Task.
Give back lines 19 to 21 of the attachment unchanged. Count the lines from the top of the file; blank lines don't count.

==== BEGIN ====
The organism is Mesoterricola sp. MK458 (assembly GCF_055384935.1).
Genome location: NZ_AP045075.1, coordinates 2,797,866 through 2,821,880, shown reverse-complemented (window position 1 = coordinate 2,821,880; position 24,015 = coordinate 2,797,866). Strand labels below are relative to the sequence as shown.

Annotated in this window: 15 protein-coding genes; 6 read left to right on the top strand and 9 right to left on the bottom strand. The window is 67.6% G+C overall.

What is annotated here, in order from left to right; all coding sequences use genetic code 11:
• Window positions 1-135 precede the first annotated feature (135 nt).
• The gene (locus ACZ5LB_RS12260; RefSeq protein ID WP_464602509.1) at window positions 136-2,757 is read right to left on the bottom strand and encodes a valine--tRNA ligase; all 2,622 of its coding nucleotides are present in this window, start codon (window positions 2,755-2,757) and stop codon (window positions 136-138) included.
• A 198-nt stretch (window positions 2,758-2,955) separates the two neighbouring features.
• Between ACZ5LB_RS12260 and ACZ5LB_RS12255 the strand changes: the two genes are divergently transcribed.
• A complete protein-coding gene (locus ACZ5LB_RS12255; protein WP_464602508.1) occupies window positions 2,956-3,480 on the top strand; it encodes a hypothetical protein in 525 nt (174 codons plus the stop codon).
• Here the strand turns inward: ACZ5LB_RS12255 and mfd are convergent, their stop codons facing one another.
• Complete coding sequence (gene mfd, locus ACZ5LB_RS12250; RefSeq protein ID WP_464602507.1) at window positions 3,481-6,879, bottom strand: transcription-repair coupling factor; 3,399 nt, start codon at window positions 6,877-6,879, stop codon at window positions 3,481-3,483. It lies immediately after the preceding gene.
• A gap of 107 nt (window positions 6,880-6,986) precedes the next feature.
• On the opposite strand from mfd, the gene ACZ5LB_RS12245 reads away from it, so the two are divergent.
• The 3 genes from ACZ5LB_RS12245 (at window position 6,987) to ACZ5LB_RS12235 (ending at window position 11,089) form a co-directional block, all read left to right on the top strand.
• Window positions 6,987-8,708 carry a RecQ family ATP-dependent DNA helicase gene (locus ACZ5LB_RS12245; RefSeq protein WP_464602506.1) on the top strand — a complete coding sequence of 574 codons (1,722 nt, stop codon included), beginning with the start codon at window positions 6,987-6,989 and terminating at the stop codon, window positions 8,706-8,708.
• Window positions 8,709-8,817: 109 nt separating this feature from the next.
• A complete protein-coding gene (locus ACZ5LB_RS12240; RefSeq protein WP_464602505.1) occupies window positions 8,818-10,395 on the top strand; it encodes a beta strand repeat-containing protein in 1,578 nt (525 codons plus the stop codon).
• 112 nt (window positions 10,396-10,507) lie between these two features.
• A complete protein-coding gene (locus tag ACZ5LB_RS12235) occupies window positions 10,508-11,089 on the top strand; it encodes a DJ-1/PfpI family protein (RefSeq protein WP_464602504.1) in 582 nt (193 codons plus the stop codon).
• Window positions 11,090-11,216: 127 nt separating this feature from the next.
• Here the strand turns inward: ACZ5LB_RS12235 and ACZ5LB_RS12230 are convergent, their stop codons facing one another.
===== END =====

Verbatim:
• A complete protein-coding gene (locus tag ACZ5LB_RS12235) occupies window positions 10,508-11,089 on the top strand; it encodes a DJ-1/PfpI family protein (RefSeq protein WP_464602504.1) in 582 nt (193 codons plus the stop codon).
• Window positions 11,090-11,216: 127 nt separating this feature from the next.
• Here the strand turns inward: ACZ5LB_RS12235 and ACZ5LB_RS12230 are convergent, their stop codons facing one another.